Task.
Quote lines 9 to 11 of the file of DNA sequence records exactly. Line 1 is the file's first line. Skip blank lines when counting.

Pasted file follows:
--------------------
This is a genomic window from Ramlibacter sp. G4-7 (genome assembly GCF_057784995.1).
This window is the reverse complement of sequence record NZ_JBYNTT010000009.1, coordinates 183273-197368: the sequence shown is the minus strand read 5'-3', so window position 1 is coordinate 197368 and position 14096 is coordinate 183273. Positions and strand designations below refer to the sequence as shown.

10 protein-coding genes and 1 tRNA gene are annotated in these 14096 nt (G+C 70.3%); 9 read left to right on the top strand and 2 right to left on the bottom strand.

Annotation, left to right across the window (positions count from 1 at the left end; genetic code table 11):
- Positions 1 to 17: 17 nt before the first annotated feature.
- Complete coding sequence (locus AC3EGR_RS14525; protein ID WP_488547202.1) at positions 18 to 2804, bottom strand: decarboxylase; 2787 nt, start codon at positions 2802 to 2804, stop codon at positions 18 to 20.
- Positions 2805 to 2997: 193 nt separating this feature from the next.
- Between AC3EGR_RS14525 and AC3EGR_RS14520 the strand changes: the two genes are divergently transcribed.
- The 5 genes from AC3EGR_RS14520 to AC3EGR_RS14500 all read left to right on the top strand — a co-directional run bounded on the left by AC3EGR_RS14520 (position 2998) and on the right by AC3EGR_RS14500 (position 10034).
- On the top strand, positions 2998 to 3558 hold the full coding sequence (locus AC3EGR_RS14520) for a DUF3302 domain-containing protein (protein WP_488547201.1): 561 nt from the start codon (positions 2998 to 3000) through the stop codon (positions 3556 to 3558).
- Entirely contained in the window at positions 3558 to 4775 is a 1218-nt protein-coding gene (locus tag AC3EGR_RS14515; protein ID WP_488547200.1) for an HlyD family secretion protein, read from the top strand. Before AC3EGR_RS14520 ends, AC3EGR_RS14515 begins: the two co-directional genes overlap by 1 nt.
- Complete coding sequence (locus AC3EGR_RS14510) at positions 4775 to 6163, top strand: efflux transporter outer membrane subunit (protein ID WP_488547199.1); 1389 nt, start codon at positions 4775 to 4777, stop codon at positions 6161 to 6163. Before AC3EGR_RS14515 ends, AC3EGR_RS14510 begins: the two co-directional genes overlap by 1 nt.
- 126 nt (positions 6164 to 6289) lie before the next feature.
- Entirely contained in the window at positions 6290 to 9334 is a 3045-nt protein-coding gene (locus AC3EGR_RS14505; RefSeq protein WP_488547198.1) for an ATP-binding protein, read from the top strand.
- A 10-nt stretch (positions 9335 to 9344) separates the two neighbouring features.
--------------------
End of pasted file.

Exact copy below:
- The 5 genes from AC3EGR_RS14520 to AC3EGR_RS14500 all read left to right on the top strand — a co-directional run bounded on the left by AC3EGR_RS14520 (position 2998) and on the right by AC3EGR_RS14500 (position 10034).
- On the top strand, positions 2998 to 3558 hold the full coding sequence (locus AC3EGR_RS14520) for a DUF3302 domain-containing protein (protein WP_488547201.1): 561 nt from the start codon (positions 2998 to 3000) through the stop codon (positions 3556 to 3558).
- Entirely contained in the window at positions 3558 to 4775 is a 1218-nt protein-coding gene (locus tag AC3EGR_RS14515; protein ID WP_488547200.1) for an HlyD family secretion protein, read from the top strand. Before AC3EGR_RS14520 ends, AC3EGR_RS14515 begins: the two co-directional genes overlap by 1 nt.